Astronomy news for the week days starting Friday, August 6, 1999.

The next Skylights will be posted on August 15. It is a great week for astronomy as the Moon moves through its waning crescent phase early in the week heading toward new on the morning of Wednesday, November 11 and its rendezvous with the Sun. Because of the tilt of the lunar orbit, the new Moon usually passes above or below the Sun, but this week it will cross directly in front to produce a total solar eclipse. Unfortunately totality is nowhere visible in North America. Instead, the eclipse path begins in the western Atlantic and crosses Europe just north of Paris, across Stuttgart and Munich, then passes through Austria, Hungary, Romania, Turkey, Iran, and India. If skies are clear, however, northeasterners from Pennsylvania through New York and into northeastern Canada can see a partial eclipse at or near sunrise. Totality occurs because the Moon, while new, is also close to perigee (when it is closest to the Earth, on Saturday the 7th), as otherwise the lunar shadow would not quite reach Earth.

For the rest of us there is the delightful annual Perseid meteor shower, which peaks the mornings of Thursday the 12th (the night of the 11th) and Friday the 13th. With no moonlight the view should be good, but you need to have dark country skies to see the event best. There you may see a meteor or so a minute, maybe more, seeming to emanate from the constellation Perseus. The meteors consist of small fluffy debris that has flaked from Comet Swift- Tuttle. As we pass the comet's orbit, the debris rains down on the Earth, heating and producing streaks in the atmosphere. Though the meteors seem to come from Perseus (a perspective effect), the best place to look is always overhead in early morning when we are on the side of the Earth that sweeps the little particles up. Be sure at the same time to admire Perseus, in the Milky Way to the east of Cassiopeia.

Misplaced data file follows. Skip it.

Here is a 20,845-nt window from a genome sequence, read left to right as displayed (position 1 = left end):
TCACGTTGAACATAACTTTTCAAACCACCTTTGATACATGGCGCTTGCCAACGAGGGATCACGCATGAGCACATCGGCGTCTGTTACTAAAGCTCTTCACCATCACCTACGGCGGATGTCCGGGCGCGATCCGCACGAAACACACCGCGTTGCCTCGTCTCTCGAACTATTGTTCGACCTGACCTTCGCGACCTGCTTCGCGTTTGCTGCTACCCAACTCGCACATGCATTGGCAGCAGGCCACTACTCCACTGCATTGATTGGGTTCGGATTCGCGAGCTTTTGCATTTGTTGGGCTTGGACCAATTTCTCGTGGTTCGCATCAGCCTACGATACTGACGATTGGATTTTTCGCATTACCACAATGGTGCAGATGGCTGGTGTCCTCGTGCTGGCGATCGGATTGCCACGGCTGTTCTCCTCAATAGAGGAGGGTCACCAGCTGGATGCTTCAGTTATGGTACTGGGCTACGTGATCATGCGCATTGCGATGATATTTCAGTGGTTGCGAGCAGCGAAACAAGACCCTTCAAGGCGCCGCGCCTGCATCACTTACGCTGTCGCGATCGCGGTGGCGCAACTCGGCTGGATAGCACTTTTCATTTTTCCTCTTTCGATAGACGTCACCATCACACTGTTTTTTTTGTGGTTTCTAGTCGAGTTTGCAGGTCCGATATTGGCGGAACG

All this activity overwhelms distant Uranus, which passes opposition with the Sun on Saturday, the 7th. Now at its brightest, the planet can just barely be seen with the naked eye among the dim stars of the constellation Capricornus. Though Uranus is hard to see, Mars, in the southwest at sundown, is not, the red planet moving slowly east against the stars of Libra. The morning sky holds more, bright Jupiter high to the south at dawn, Saturn a bit to the east of it, and Mercury low to the east as the morning sky brightens, the little planet reaching its greatest elongation west of the Sun on Saturday the 14th.
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